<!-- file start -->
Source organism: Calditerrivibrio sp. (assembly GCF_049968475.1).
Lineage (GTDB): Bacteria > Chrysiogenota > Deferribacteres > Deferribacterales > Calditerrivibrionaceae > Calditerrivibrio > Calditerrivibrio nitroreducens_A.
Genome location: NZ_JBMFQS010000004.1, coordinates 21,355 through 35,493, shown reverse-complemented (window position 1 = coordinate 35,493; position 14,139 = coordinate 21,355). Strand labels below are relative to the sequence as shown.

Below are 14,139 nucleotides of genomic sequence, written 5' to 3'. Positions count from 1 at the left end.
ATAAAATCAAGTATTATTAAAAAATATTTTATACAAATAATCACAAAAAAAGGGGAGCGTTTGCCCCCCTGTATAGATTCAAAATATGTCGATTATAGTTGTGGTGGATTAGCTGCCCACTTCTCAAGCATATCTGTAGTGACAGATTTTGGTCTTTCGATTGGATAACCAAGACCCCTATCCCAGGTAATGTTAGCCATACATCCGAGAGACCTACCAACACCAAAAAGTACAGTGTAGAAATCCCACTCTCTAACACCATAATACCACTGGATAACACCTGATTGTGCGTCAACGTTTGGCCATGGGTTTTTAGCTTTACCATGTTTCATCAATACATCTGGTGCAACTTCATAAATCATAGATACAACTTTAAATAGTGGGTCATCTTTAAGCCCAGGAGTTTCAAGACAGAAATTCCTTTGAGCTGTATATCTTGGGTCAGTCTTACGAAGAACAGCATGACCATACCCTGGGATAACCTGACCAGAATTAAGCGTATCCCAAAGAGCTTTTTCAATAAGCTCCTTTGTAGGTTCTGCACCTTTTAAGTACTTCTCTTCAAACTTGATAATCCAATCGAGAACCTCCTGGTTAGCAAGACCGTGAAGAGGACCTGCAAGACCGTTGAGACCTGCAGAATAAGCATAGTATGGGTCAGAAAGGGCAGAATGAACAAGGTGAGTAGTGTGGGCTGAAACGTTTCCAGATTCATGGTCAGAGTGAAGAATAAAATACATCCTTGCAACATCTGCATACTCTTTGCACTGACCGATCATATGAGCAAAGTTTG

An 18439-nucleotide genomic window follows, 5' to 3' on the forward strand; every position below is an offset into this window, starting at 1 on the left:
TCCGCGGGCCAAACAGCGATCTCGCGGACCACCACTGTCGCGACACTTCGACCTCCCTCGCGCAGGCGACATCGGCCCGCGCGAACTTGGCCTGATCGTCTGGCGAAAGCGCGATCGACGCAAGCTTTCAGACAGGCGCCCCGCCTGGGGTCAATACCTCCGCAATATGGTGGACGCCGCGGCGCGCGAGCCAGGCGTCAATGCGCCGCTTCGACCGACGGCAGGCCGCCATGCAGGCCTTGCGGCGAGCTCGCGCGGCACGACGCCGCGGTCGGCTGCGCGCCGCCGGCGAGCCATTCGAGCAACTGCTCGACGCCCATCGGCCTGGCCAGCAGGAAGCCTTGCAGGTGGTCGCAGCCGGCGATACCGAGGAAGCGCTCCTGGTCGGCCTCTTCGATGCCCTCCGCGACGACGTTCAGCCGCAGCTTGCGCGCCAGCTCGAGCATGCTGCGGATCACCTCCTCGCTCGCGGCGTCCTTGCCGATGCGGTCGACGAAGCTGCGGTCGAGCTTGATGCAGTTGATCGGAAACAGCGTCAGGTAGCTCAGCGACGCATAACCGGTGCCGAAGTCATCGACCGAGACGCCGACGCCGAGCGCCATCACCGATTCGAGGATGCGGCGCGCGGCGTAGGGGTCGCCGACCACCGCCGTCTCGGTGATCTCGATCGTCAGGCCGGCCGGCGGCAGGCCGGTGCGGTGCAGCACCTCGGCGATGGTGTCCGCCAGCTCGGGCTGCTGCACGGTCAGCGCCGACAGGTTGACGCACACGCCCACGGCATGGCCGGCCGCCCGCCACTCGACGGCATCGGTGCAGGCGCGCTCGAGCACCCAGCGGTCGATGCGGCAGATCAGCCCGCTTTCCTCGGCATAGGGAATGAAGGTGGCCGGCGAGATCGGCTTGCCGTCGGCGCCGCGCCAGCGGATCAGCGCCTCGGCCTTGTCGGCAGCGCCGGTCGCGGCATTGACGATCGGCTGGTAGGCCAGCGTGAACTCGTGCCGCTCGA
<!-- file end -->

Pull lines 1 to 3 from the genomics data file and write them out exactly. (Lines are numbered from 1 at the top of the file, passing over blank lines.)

Source organism: Calditerrivibrio sp. (assembly GCF_049968475.1).
Lineage (GTDB): Bacteria > Chrysiogenota > Deferribacteres > Deferribacterales > Calditerrivibrionaceae > Calditerrivibrio > Calditerrivibrio nitroreducens_A.
Genome location: NZ_JBMFQS010000004.1, coordinates 21,355 through 35,493, shown reverse-complemented (window position 1 = coordinate 35,493; position 14,139 = coordinate 21,355). Strand labels below are relative to the sequence as shown.